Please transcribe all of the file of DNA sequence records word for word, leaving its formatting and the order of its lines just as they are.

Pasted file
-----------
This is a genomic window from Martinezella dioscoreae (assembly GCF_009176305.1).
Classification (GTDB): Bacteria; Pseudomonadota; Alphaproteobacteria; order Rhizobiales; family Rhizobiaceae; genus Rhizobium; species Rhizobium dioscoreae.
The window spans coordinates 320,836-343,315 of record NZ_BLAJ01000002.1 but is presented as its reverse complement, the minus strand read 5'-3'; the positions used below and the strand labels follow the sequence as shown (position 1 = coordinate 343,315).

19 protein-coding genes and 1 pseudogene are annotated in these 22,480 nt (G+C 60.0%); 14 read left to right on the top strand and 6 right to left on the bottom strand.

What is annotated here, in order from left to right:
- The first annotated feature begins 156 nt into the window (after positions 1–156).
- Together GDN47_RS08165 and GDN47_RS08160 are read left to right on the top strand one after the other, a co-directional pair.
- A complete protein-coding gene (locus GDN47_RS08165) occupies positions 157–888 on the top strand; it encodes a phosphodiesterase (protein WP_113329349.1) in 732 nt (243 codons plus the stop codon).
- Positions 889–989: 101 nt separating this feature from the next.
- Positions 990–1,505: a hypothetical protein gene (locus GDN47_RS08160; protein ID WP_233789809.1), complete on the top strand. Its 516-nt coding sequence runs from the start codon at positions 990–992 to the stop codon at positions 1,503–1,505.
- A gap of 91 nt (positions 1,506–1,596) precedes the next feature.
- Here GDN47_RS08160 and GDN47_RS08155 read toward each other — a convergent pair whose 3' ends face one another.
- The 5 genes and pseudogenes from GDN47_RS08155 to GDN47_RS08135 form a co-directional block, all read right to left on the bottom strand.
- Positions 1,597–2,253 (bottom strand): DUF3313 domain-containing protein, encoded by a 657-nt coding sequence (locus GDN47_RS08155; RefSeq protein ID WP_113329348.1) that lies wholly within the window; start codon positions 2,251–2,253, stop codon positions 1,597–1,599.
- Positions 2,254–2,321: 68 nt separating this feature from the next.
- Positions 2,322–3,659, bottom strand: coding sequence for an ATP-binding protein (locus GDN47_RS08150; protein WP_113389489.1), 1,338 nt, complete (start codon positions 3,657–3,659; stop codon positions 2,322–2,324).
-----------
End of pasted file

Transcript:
This is a genomic window from Martinezella dioscoreae (assembly GCF_009176305.1).
Classification (GTDB): Bacteria; Pseudomonadota; Alphaproteobacteria; order Rhizobiales; family Rhizobiaceae; genus Rhizobium; species Rhizobium dioscoreae.
The window spans coordinates 320,836-343,315 of record NZ_BLAJ01000002.1 but is presented as its reverse complement, the minus strand read 5'-3'; the positions used below and the strand labels follow the sequence as shown (position 1 = coordinate 343,315).

19 protein-coding genes and 1 pseudogene are annotated in these 22,480 nt (G+C 60.0%); 14 read left to right on the top strand and 6 right to left on the bottom strand.

What is annotated here, in order from left to right:
- The first annotated feature begins 156 nt into the window (after positions 1–156).
- Together GDN47_RS08165 and GDN47_RS08160 are read left to right on the top strand one after the other, a co-directional pair.
- A complete protein-coding gene (locus GDN47_RS08165) occupies positions 157–888 on the top strand; it encodes a phosphodiesterase (protein WP_113329349.1) in 732 nt (243 codons plus the stop codon).
- Positions 889–989: 101 nt separating this feature from the next.
- Positions 990–1,505: a hypothetical protein gene (locus GDN47_RS08160; protein ID WP_233789809.1), complete on the top strand. Its 516-nt coding sequence runs from the start codon at positions 990–992 to the stop codon at positions 1,503–1,505.
- A gap of 91 nt (positions 1,506–1,596) precedes the next feature.
- Here GDN47_RS08160 and GDN47_RS08155 read toward each other — a convergent pair whose 3' ends face one another.
- The 5 genes and pseudogenes from GDN47_RS08155 to GDN47_RS08135 form a co-directional block, all read right to left on the bottom strand.
- Positions 1,597–2,253 (bottom strand): DUF3313 domain-containing protein, encoded by a 657-nt coding sequence (locus GDN47_RS08155; RefSeq protein ID WP_113329348.1) that lies wholly within the window; start codon positions 2,251–2,253, stop codon positions 1,597–1,599.
- Positions 2,254–2,321: 68 nt separating this feature from the next.
- Positions 2,322–3,659, bottom strand: coding sequence for an ATP-binding protein (locus GDN47_RS08150; protein WP_113389489.1), 1,338 nt, complete (start codon positions 3,657–3,659; stop codon positions 2,322–2,324).